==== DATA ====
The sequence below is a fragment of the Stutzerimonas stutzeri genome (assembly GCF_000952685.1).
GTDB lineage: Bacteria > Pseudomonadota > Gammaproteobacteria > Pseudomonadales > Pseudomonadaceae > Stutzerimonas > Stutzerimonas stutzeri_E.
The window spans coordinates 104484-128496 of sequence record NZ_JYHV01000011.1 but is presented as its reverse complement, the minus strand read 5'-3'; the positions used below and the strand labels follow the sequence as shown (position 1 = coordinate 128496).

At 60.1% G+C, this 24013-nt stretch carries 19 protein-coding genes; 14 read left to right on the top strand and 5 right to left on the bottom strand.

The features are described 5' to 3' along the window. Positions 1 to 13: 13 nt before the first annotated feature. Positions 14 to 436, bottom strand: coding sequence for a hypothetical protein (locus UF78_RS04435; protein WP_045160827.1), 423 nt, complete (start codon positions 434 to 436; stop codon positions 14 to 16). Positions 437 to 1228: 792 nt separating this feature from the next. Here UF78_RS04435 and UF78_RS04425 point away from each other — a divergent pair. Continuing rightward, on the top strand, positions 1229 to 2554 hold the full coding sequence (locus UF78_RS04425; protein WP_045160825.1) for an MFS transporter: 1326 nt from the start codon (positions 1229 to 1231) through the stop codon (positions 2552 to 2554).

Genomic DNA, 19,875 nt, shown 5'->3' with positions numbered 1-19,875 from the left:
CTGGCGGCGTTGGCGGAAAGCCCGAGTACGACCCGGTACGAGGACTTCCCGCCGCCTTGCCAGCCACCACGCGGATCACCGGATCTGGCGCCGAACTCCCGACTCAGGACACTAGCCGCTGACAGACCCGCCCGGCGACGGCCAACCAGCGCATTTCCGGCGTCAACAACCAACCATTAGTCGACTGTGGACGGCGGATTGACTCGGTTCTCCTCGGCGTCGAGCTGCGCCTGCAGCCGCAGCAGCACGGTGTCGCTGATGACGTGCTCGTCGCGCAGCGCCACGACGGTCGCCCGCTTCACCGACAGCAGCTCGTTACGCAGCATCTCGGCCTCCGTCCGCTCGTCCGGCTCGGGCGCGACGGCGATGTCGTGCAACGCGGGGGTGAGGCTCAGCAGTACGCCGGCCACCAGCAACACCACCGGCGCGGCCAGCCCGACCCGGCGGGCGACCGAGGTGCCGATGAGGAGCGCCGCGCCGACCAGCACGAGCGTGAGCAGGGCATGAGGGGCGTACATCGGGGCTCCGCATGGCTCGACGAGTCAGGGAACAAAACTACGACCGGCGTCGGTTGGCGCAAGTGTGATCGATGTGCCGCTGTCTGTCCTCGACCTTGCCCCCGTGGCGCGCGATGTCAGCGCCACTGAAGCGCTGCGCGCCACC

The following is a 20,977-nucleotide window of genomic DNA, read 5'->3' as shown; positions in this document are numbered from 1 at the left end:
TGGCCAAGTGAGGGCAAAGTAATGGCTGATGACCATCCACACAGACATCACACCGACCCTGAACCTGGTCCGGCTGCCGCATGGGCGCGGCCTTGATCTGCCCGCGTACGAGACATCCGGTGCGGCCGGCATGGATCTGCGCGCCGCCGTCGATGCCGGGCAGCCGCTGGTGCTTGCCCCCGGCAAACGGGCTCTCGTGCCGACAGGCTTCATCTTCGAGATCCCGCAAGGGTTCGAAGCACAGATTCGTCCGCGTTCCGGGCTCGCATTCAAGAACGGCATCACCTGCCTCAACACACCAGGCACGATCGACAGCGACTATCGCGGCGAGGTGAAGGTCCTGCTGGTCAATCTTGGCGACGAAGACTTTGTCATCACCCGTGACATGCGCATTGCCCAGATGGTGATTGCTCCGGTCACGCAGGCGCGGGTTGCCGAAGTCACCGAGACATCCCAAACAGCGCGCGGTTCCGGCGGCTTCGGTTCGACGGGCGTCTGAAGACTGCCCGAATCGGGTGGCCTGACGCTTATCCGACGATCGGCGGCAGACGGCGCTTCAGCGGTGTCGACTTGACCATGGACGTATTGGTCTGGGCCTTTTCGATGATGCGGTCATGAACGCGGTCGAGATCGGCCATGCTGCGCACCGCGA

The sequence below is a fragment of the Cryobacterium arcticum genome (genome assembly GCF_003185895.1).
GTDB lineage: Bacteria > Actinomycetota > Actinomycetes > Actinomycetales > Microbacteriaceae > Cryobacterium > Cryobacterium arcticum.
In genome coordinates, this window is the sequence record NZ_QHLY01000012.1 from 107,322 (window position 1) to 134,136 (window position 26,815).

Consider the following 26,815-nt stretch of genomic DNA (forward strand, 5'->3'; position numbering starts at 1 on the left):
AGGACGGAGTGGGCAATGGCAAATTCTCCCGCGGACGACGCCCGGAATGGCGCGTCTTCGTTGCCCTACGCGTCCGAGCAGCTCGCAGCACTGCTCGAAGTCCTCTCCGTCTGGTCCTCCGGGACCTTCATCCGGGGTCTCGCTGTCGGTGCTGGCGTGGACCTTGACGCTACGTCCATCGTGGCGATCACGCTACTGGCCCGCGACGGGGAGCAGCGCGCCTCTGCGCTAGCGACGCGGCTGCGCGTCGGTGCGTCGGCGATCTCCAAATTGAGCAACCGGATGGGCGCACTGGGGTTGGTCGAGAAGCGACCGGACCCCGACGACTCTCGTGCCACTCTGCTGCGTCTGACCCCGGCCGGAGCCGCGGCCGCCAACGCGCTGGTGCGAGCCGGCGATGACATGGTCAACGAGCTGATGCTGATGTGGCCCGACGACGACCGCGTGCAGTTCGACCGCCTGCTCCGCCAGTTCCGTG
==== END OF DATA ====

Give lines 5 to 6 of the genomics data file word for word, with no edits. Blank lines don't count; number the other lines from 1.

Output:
The features are described 5' to 3' along the window. Positions 1 to 13: 13 nt before the first annotated feature. Positions 14 to 436, bottom strand: coding sequence for a hypothetical protein (locus UF78_RS04435; protein WP_045160827.1), 423 nt, complete (start codon positions 434 to 436; stop codon positions 14 to 16). Positions 437 to 1228: 792 nt separating this feature from the next. Here UF78_RS04435 and UF78_RS04425 point away from each other — a divergent pair. Continuing rightward, on the top strand, positions 1229 to 2554 hold the full coding sequence (locus UF78_RS04425; protein WP_045160825.1) for an MFS transporter: 1326 nt from the start codon (positions 1229 to 1231) through the stop codon (positions 2552 to 2554).

Genomic DNA, 19,875 nt, shown 5'->3' with positions numbered 1-19,875 from the left: